Buddy MacEwen, joined by moderator Joyce Phillips, regaled attendees at Stanley Bridge’s first ever history circle earlier today at the New London Community Complex. Buddy and others shared stories about two room schools and long walks to class every day, digging potatoes by hand, growing up in homes without running water and electricity, eating lobster sandwiches for lunch (and trading them whenever possible for more valuable peanut butter sandwiches), travelling vast distances across the Island in winter on horsedrawn sleighs and playing competitive hockey for the “Stanley Cup.” When Buddy was growing up Stanley Bridge boasted thriving shoemakers and blacksmith businesses as well as three general stores, a butter and cheese operation and a veterinarian. More history circles are planned in the months ahead featuring other guest speakers sharing their memories of the community’s early history. One event alone might focus on the story behind the discovery of the world-famous Marco Polo, which ran aground off Cavendish.
By now everyone’s heard of the infamous Stanley Bridge traffic circle (aka “roundabout”). Shortly, Stanley Bridge will be famous for another circle – a “history circle.” Launched by the Stanley Bridge Historical Society, the first meeting of the circle will be held at the New London Community Complex at 1.30 pm, Monday Feb 15, featuring two people with long memories about the area. Residents are invited to join the circle and contribute to the region’s oral history. The Stanley Bridge history circle will be launched during Heritage Week, Feb 15-21.
A large crowd was in attendance on Aug 21 at the Stanley Bridge Centre to view a wide range of hand crafted products made by many volunteers.
Quilts, both hand and machine-quilted, occupied the centre of the room. Hand-knitting, wood crafters, home baking, mat hooking and beautiful paintings covered most of the wall area. Our local painter, Karen Slater, was on hand to give demonstrations of her work.
On the raised platform Louise Lowther displayed her hand-painted dishware. What beautiful artwork! In the opposite corner were articles that brought us back to the 1800s.
We are currently celebrating the 150th anniversary of the naming of the village of Stanley. To help celebrate this occasion the Hon. Wayne Easter, Member of Parliament for Malpeque, brought greetings from the federal government. Also on hand were The Hon. Alex Campbell, who with Rev. Dr. F. Bolger, historian, Stanley Bridge Memorial Society President Steve Dimond, Gracie Findlay, from Arts PEI, Phyllis Carr, from the River Days committee and Chairperson Helen MacEwen, brought us back to what actually took place in 1865.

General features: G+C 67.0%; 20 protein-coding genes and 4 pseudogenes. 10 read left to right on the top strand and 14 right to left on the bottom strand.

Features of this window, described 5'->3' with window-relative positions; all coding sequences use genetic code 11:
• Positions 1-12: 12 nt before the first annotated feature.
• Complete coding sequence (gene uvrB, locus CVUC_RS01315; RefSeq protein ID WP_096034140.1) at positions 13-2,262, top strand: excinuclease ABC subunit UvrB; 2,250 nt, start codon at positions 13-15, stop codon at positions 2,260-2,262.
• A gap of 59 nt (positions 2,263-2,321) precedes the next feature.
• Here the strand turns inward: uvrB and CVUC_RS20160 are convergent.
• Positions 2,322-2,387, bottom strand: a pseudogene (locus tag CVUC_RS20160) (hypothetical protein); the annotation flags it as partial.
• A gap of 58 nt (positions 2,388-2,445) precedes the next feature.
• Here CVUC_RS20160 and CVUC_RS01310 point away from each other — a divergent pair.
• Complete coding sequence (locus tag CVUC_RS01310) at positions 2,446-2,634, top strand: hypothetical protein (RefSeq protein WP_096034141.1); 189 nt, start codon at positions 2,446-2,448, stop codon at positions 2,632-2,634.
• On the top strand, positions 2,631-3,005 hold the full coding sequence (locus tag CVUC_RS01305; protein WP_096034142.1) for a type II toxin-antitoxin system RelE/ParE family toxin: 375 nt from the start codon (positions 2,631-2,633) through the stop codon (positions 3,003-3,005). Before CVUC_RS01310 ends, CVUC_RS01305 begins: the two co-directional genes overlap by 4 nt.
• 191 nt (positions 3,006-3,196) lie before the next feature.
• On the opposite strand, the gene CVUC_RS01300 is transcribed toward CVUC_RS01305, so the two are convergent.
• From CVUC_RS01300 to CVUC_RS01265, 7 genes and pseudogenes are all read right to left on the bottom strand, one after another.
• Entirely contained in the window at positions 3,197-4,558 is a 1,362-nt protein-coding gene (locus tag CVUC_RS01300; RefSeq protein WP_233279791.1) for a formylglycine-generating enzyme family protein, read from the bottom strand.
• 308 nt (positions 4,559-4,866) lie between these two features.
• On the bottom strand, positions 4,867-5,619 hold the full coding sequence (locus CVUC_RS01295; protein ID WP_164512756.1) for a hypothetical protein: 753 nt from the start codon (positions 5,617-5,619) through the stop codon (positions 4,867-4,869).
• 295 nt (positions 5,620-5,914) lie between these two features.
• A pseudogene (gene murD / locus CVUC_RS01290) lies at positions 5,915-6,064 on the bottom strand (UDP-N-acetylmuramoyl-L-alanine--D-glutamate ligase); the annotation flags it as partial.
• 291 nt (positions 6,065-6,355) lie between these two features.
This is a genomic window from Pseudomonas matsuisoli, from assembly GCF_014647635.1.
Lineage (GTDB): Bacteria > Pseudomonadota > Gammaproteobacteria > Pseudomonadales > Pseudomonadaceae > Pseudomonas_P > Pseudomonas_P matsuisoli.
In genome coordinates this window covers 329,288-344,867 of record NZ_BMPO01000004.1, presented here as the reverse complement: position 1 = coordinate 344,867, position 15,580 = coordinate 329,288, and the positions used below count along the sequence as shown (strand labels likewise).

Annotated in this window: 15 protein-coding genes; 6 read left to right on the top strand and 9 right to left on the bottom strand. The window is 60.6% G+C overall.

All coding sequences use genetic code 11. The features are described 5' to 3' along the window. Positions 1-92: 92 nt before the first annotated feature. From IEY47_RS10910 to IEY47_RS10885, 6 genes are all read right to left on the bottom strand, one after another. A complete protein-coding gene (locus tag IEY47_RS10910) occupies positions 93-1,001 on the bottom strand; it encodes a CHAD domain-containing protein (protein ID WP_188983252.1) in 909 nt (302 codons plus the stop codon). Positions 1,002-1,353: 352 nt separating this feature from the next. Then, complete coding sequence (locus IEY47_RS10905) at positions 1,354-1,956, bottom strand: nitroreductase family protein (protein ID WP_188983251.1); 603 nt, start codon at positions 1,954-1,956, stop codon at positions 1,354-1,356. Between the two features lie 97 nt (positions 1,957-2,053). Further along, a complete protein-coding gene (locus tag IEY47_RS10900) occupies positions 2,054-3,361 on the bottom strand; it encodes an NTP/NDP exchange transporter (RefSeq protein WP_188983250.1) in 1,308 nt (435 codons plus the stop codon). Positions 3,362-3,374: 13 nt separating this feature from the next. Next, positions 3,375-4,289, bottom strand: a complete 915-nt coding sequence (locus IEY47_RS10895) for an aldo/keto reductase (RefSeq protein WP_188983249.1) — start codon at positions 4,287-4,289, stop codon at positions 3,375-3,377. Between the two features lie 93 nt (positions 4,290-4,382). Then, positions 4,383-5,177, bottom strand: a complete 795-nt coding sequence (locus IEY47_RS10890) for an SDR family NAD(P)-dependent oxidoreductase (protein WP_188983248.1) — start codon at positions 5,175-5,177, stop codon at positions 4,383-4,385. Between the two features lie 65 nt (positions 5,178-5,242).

Gracie Findlay brought greetings from the arts community and read a poem which had been written by her grandmother, who had resided in Summerside, entitled ‘Stanley Bridge.’ Each described a small part of what Stanley Bridge looked like in its early history.
Lunch was served outside, as would be the early custom for a party. The remainder of the day was enjoyed by the volunteers at the tables as well as the shoppers. The successful event ended about 1:30 pm.
Guardian reporter Sally Cole visited the Stanley Bridge Centre Sept 9 to interview volunteers involved with the restoration of the Stanley Bridge cemetery, across the road from the SBC. Many of the century-old cemetery’s stones and grave markers had fallen into serious disrepair. Her article will appear in the Guardian shortly.
Chad Robinson, from Ottawa, brought his young daughter to the Stanley Bridge Centre’s farmer’s market on Wednesday, Aug 26. The market regularly draws many visitors, young and old, and all ages in between, from across the Island, the country and even as far away as Australia. The market runs 9 am to 1 pm, Wednesdays and Saturdays.